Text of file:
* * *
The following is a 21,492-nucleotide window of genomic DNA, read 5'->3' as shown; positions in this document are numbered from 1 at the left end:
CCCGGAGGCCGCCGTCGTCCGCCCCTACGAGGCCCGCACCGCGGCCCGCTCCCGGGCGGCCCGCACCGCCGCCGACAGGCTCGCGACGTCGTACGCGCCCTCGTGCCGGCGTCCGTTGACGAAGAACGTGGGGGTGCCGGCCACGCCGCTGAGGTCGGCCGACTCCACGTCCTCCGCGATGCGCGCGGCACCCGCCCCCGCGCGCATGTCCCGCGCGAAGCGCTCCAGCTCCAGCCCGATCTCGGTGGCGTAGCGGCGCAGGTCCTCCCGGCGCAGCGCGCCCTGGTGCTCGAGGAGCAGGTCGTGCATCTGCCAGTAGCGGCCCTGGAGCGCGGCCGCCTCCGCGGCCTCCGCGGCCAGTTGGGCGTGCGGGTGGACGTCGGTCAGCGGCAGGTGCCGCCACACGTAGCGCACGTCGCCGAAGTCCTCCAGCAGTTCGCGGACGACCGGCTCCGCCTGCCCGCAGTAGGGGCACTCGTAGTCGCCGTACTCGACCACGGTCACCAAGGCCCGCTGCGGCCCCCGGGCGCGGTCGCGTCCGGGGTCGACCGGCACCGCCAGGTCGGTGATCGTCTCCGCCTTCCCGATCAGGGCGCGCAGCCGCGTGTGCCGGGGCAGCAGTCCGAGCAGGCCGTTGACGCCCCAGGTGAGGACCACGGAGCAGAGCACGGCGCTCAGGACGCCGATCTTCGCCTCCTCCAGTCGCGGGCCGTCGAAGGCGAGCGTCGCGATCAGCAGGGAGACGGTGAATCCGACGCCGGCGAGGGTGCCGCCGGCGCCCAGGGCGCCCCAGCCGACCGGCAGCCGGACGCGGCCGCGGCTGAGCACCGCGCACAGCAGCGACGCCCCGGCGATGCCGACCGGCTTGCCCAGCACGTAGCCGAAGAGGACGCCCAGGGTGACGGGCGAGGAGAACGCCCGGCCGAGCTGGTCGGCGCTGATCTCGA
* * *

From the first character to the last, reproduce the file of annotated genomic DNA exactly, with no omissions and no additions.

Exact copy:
The following is a 21,492-nucleotide window of genomic DNA, read 5'->3' as shown; positions in this document are numbered from 1 at the left end:
CCCGGAGGCCGCCGTCGTCCGCCCCTACGAGGCCCGCACCGCGGCCCGCTCCCGGGCGGCCCGCACCGCCGCCGACAGGCTCGCGACGTCGTACGCGCCCTCGTGCCGGCGTCCGTTGACGAAGAACGTGGGGGTGCCGGCCACGCCGCTGAGGTCGGCCGACTCCACGTCCTCCGCGATGCGCGCGGCACCCGCCCCCGCGCGCATGTCCCGCGCGAAGCGCTCCAGCTCCAGCCCGATCTCGGTGGCGTAGCGGCGCAGGTCCTCCCGGCGCAGCGCGCCCTGGTGCTCGAGGAGCAGGTCGTGCATCTGCCAGTAGCGGCCCTGGAGCGCGGCCGCCTCCGCGGCCTCCGCGGCCAGTTGGGCGTGCGGGTGGACGTCGGTCAGCGGCAGGTGCCGCCACACGTAGCGCACGTCGCCGAAGTCCTCCAGCAGTTCGCGGACGACCGGCTCCGCCTGCCCGCAGTAGGGGCACTCGTAGTCGCCGTACTCGACCACGGTCACCAAGGCCCGCTGCGGCCCCCGGGCGCGGTCGCGTCCGGGGTCGACCGGCACCGCCAGGTCGGTGATCGTCTCCGCCTTCCCGATCAGGGCGCGCAGCCGCGTGTGCCGGGGCAGCAGTCCGAGCAGGCCGTTGACGCCCCAGGTGAGGACCACGGAGCAGAGCACGGCGCTCAGGACGCCGATCTTCGCCTCCTCCAGTCGCGGGCCGTCGAAGGCGAGCGTCGCGATCAGCAGGGAGACGGTGAATCCGACGCCGGCGAGGGTGCCGCCGGCGCCCAGGGCGCCCCAGCCGACCGGCAGCCGGACGCGGCCGCGGCTGAGCACCGCGCACAGCAGCGACGCCCCGGCGATGCCGACCGGCTTGCCCAGCACGTAGCCGAAGAGGACGCCCAGGGTGACGGGCGAGGAGAACGCCCGGCCGAGCTGGTCGGCGCTGATCTCGA